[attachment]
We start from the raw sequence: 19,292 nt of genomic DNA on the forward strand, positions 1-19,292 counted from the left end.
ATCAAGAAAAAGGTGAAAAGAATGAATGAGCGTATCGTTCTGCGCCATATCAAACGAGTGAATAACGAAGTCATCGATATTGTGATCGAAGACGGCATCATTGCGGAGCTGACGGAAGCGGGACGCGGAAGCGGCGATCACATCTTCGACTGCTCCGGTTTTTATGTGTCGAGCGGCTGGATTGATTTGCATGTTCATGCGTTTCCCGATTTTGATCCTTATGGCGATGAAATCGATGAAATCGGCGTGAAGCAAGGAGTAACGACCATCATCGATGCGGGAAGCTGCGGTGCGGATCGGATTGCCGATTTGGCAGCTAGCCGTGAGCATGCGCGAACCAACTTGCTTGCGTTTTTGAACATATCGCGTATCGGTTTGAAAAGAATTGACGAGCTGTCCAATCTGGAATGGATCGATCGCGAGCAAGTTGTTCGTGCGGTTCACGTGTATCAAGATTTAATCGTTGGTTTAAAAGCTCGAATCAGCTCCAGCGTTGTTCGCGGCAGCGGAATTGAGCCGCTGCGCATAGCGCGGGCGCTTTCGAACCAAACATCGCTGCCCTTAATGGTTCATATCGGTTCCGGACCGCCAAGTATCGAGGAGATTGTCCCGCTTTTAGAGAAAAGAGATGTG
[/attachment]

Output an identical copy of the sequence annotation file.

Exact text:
We start from the raw sequence: 19,292 nt of genomic DNA on the forward strand, positions 1-19,292 counted from the left end.
ATCAAGAAAAAGGTGAAAAGAATGAATGAGCGTATCGTTCTGCGCCATATCAAACGAGTGAATAACGAAGTCATCGATATTGTGATCGAAGACGGCATCATTGCGGAGCTGACGGAAGCGGGACGCGGAAGCGGCGATCACATCTTCGACTGCTCCGGTTTTTATGTGTCGAGCGGCTGGATTGATTTGCATGTTCATGCGTTTCCCGATTTTGATCCTTATGGCGATGAAATCGATGAAATCGGCGTGAAGCAAGGAGTAACGACCATCATCGATGCGGGAAGCTGCGGTGCGGATCGGATTGCCGATTTGGCAGCTAGCCGTGAGCATGCGCGAACCAACTTGCTTGCGTTTTTGAACATATCGCGTATCGGTTTGAAAAGAATTGACGAGCTGTCCAATCTGGAATGGATCGATCGCGAGCAAGTTGTTCGTGCGGTTCACGTGTATCAAGATTTAATCGTTGGTTTAAAAGCTCGAATCAGCTCCAGCGTTGTTCGCGGCAGCGGAATTGAGCCGCTGCGCATAGCGCGGGCGCTTTCGAACCAAACATCGCTGCCCTTAATGGTTCATATCGGTTCCGGACCGCCAAGTATCGAGGAGATTGTCCCGCTTTTAGAGAAAAGAGATGTG